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On the FirelineLiving and Dying with Wildland Firefighters$
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Matthew Desmond

Print publication date: 2007

Print ISBN-13: 9780226144085

Published to Chicago Scholarship Online: February 2013

DOI: 10.7208/chicago/9780226144078.001.0001

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PRINTED FROM CHICAGO SCHOLARSHIP ONLINE (www.chicago.universitypressscholarship.com). (c) Copyright University of Chicago Press, 2021. All Rights Reserved. An individual user may print out a PDF of a single chapter of a monograph in CHSO for personal use.date: 24 June 2021

The Incompetent Dead

The Incompetent Dead

(p.224) 8 The Incompetent Dead
On the Fireline

Matthew Desmond

University of Chicago Press

The death of a firefighter poses a significant problem for the organizational common sense of the U.S. Forest Service because at first glance it seems to contradict its fundamental tenet: that fire is safe and controllable, that properly trained firefighters should never incur harm on the fireline. If the Forest Service strives to cultivate within firefighters an illusion of self-determinacy, how does the organization react when this illusion faces its biggest challenge, the death of a firefighter? What happens when the body of an experienced firefighter is “burned beyond recognition” and is brought before firefighters as evidence that the illusion of self-determinacy might be nothing more than a chimera? To address these questions, this chapter parses the organizational process through which the Forest Service manages death, first returning to that awful summer afternoon on Sawtooth Mountain with which the author began this book and describing the fallout surrounding Rick Lupe's burnover. It then broadens its analysis to the Forest Service's approach to all deaths. Finally, the chapter explores how firefighters themselves react to death, how their reactions are influenced by the common sense of the Forest Service, and how this affects their illusion of self-determinacy.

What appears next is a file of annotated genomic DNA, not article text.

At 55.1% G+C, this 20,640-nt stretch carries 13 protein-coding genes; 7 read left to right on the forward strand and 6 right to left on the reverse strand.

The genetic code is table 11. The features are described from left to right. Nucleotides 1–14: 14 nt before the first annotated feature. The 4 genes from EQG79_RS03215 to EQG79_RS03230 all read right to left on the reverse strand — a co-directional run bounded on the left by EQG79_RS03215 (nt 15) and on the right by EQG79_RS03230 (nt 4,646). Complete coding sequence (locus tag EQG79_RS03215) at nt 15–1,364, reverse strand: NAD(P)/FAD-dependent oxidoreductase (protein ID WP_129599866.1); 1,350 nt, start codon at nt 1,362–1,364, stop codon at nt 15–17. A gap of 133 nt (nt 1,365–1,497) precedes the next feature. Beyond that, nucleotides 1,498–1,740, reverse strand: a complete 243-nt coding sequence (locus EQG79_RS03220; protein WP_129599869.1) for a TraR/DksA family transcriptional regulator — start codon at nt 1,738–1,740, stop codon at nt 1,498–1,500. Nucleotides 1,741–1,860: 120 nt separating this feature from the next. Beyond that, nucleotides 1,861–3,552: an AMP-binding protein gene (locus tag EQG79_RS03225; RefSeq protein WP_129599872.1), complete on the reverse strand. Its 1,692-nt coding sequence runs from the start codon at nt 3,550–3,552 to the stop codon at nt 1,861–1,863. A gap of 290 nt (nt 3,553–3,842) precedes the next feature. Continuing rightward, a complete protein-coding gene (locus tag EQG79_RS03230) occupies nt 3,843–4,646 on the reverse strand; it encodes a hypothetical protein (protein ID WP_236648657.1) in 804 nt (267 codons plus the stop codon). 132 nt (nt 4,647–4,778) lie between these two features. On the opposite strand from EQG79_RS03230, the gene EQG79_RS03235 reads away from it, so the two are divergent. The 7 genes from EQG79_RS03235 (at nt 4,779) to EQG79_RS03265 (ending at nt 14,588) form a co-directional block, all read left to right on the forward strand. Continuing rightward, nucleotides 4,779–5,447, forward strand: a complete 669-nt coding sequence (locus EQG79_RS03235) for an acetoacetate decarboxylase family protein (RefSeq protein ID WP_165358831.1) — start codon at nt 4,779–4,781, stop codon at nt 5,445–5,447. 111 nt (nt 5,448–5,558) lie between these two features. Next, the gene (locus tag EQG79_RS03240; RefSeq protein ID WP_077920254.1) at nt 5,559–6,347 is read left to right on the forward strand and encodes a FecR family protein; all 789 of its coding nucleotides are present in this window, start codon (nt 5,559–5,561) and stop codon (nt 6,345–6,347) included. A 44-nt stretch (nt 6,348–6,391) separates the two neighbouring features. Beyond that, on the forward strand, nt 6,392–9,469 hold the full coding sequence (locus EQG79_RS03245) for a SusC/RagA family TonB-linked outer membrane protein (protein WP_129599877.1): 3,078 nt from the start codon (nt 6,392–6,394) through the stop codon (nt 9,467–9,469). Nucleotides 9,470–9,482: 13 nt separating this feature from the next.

Keywords:   firefighters, death, firefighting, Rick Lupe, Forest Service, self-determinacy

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